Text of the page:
You are the owner of this article.
You have permission to edit this article.
Land Trust of Napa County acquires 1,910-acre preserve near Lake Berryessa

Land Trust of Napa County acquires 1,910-acre preserve near Lake Berryessa


Land Trust of Napa County has announced the acquisition of 1,910 acres that will be known as the Wragg Ridge Preserve.

The land near Lake Berryessa features a wide expanse of oak woodlands, covering almost the entire property, as well as priority habitat for wildlife, including endangered species.

The acquisition was funded by grants from the Gordon and Betty Moore Foundation, the California Natural Resources Agency and the Arthur L. and Elaine V. Johnson Foundation.

“Without their help, this conservation project would not have been possible,” said Doug Parker, CEO of the Land Trust. “And I also want to thank the owners who sold the property through a bargain sale, below its appraised value. Their generosity was a critical element in protecting this beautiful natural area.”

“Protecting our state’s natural resources continues to be a priority for the California Natural Resources Agency,” said Secretary for Natural Resources John Laird. “Funded via the Environmental Enhancement and Mitigation program, the Wragg Ridge acquisition project will protect in perpetuity riparian habitat for the California Red-legged Frog and will provide a wildlife corridor between Lake Berryessa and Lake Curry to the south.”

“This is a very significant conservation acquisition,” said Dan Winterson, who manages the Bay Area Conservation Program at the Moore Foundation. “We are very happy to support the excellent work of the Land Trust in protecting Wragg Ridge, which will have important wildlife habitat and connectivity benefits.”

The new preserve is the largest property the Land Trust has added to its portfolio in over 10 years.

“The vast majority of our transactions are conservation easements, as I think most people know,” said Parker. “But this property was in a strategic location and had a wealth of habitat and wildlife values that we thought could benefit from our ownership and management.”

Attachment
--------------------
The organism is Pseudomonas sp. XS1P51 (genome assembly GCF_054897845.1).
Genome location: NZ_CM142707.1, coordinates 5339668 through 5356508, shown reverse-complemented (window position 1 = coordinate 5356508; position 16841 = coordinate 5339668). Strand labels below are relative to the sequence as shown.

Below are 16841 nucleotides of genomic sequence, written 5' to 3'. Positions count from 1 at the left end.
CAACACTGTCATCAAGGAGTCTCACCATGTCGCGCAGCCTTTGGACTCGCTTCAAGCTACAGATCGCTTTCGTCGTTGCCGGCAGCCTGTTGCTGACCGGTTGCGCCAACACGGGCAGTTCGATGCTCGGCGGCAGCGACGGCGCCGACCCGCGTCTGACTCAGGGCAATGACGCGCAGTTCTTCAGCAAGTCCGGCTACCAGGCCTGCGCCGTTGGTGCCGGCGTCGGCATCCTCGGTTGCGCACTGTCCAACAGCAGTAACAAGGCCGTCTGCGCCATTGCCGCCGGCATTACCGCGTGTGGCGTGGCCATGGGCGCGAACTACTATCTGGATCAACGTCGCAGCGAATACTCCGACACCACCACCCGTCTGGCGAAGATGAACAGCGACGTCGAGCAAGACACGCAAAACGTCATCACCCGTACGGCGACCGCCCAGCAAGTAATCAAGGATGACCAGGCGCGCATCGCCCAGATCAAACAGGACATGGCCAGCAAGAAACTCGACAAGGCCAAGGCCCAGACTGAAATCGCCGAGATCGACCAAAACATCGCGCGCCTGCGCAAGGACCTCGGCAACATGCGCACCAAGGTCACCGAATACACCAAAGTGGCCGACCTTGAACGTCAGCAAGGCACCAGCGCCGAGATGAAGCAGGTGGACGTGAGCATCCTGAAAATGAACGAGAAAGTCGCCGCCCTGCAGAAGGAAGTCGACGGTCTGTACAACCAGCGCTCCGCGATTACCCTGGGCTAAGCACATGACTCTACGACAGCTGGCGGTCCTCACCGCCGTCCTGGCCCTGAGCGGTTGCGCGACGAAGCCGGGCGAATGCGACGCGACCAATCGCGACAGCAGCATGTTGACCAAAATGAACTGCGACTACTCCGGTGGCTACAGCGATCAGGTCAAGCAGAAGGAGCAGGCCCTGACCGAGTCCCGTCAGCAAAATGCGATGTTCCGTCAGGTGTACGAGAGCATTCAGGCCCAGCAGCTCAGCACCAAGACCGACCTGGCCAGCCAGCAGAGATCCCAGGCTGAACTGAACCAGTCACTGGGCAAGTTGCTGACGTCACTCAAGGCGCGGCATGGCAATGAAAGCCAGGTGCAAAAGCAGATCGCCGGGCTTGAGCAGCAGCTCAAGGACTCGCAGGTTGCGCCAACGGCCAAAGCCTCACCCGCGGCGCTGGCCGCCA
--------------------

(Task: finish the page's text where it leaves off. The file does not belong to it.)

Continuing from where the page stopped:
The property abuts protected lands at Lake Berryessa and is near land owned and managed by the Bureau of Land Management, part of the Berryessa Snow Mountain National Monument, as well the Quail Ridge Reserve, which is part of the University of California’s Natural Reserve System. It expands protection along a high ridge – Wragg Ridge – extending south from the lake.

The public will be able to hike the new preserve via guided tours. The first one at Wragg Ridge is planned for Nov. 11. More information will be posted shortly at

The property is dominated by extensive oak woodlands – predominantly blue oaks and interior live oaks, with some black oaks – and it also contains priority wetlands, including a creek, seasonal springtime pools and year-round ponds.

The wetlands provide habitat for rare species, including the federally listed California Red-legged Frog, one of the few federally listed species in Napa County. The largest native frog in the western United States, this species is estimated to have lost over 70 percent of its previous habitat. It was listed under the Federal Endangered Species Act in 1996. The Land Trust will work with the U.S. Fish & Wildlife Service on habitat enhancement and restoration efforts for this species as well as other priority wildlife on the preserve.

The new preserve is also significant as a connector to ensure future wildlife migration along protected corridors.

“The property’s five miles of continuous ridgeline and diverse array of high quality habitats will provide opportunities for wildlife to move across the landscape while accessing important resources,” said Mike Palladini, Stewardship Program Manager for the Land Trust. “The property’s broad range of ecological and topographic features, and its connectivity with other intact natural areas should help native plants and animals adapt to the impacts of climate change as well.”

Protecting large expanses of oak woodlands is significant for wildlife. The U.S. Fish and Wildlife Service has documented habitat for more than 300 wildlife species that depend on oak woodlands for food and shelter. Protection is a priority because oak woodlands are endemic to this region and only a small percentage are protected statewide.

With this newest acquisition, the Land Trust has now protected over 72,000 acres, more than 14 percent of Napa County.

Get local news delivered to your inbox!

* I understand and agree that registration on or use of this site constitutes agreement to its user agreement and privacy policy.

City Editor

Kevin has been city editor since September 2010. He joined the Register in 1973 as a reporter. He covered Napa City Hall and assorted other beats over the years. Kevin has been writing his Napa Journal column on Sundays since 1989.

Related to this story

Get up-to-the-minute news sent straight to your device.


News Alerts

Breaking News